Uppermost House: Yo gramps, hoedown 1.21.16

 

PeterLewisTreehouseCMYKBy S. Peter Lewis

BN Columnist

They’re working on the road I drive on each day, widening it and straightening out some of the kinks. Logging the edges well back and opening new vistas. When finished, I expect to be able to get to work about two minutes earlier, and I’m not sure how I feel about that.

Last week, on one of the only snowy mornings so far this winter, a light snowy skein was blowing sideways across one of the new vistas on my road, and as the rising sun in my eyes caused me to shade my eyes, for a moment I thought it was 1999 and I was far out west…

That long-ago afternoon, my son Jeremiah and I grabbed shovels, heaved the last of our junk into the back of the big yellow rental truck, hopped in and then gunned the truck as far as Cheyenne, Wyoming. At dusk, we pulled into the driveway of a disheveled little hotel just off the interstate. We were towing my old beater car (1988 Nissan Sentra, a minor classic, of sorts) and had to take it off the trailer and then detach the trailer in order to turn the truck around in the hotel parking lot — cold fingers struggling with cold steel on a cold night.

We got up in the dark, hooked the trailer back up, pulled the car on, and headed east. A hard January dawn cracked the eastern crust of the Wyoming horizon and sent orange darts our way. Powdery snow skidded sideways across I-80 and hissed into the dry grass. This was our first full day on the road and I shoved my right foot hard against the floor. The gas pedal on the rented engine was jammed wide open, but we only reached a disappointing 55 m.p.h. At least we were heading into the rising sun. We were heading home (to Maine).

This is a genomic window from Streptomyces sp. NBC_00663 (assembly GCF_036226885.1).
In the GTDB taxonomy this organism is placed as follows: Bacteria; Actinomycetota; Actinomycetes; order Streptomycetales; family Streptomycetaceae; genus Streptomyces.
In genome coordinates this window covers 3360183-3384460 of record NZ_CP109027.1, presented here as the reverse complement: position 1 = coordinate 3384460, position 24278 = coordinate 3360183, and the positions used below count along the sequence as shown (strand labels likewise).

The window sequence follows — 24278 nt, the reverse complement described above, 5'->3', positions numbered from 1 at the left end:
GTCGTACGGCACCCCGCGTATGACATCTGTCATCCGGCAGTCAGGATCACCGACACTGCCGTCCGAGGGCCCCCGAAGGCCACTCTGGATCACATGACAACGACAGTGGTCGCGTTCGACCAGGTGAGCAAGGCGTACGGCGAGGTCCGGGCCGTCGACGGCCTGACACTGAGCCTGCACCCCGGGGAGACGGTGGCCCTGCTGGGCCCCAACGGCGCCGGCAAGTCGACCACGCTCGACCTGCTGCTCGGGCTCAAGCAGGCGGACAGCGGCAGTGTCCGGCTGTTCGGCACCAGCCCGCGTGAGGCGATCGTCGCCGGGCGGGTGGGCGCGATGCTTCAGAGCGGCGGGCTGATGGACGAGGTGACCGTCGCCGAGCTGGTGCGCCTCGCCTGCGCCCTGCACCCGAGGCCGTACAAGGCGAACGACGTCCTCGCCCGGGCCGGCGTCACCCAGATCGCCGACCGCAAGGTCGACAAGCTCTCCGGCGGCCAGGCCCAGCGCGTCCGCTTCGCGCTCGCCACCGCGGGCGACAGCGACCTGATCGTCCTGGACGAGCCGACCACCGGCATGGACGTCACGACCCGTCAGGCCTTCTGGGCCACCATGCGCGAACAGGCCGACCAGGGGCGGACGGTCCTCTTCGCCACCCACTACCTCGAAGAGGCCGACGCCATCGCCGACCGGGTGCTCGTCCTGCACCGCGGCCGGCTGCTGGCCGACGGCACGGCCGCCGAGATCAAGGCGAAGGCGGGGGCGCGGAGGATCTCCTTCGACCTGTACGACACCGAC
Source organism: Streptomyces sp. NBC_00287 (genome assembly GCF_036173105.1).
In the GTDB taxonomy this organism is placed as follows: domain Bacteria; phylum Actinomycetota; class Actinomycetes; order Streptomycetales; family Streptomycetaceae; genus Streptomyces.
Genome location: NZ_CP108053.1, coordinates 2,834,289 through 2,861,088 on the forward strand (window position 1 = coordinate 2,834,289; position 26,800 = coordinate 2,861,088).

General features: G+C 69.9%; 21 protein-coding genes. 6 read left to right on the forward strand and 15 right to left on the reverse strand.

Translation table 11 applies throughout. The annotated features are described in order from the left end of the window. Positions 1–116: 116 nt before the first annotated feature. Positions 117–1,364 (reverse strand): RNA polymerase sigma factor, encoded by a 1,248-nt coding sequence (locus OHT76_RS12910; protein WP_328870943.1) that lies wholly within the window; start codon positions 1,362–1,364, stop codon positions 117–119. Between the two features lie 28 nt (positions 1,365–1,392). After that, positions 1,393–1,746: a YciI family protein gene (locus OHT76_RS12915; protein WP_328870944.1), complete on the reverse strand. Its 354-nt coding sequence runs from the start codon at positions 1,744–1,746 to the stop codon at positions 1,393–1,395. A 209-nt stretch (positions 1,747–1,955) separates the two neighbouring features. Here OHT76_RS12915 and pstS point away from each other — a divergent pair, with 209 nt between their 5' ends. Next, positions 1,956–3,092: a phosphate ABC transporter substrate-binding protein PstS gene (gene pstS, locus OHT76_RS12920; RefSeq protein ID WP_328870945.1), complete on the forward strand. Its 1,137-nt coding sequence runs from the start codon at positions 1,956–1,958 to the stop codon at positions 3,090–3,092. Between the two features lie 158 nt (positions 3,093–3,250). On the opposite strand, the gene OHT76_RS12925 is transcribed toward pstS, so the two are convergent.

A big rig passed us slowly on the left and the driver yelled something to me out his passenger-side window. With my window up, I didn’t catch it; he shrugged and plowed on by. A couple of minutes later, another truck pulled up along side and matched our speed. His right window slowly drew down and he made a circular motion with his right index finger and so I rolled down my window.

“Yo gramps hoedown!” he seemed to shout across the whistling void.

I wasn’t sure if this was just long-haul trucker jargon or an invitation to some redneck festival.

“What?”

He leaned to his right and shouted louder against the wind, enunciating each word individually.

“YOUR...RAMPS...ARE...DOWN. You’re spittin’ sparks, mister.”

Usually, I blow opportunities for snappy comebacks, but not this time.

“Yeah, I know,” I yelled back giving him a big thumbs-up.

I turned to my son and gave him a wry smile and waggled my eyebrows up and down a couple of times. I didn’t actually say, “teachable moment,” because that would spoil it, but he got the idea.

The trucker stared at me for at least a quarter of a mile before his window slowly rose and his engine whined up and he pulled ahead. I waited until he was over the next rise and then eased our truck into the breakdown lane. Jeremiah and I got out and slid the ramps on the trailer. We’d forgotten to put them up after we’d loaded the car. The trailing edges jagged and were hot.

The reason that story ever happened, of course, is because of my insistence in lugging my old junk Sentra from Maine to Colorado, and then back to Maine five years later.

A few months after we’d returned, the water pump blew in the Sentra and I limped it home in a clanking cloud of steam and called my old mechanic, who made a house call.

“You took this old thing all the way out west and then brought it back?” he said, seeming a bit astonished.

I said that yes, in fact we had, and rocked back on my heels a bit proudly.

“Which was the bigger mistake?” he asked, smiling wryly and waggling his eyebrows up and down.

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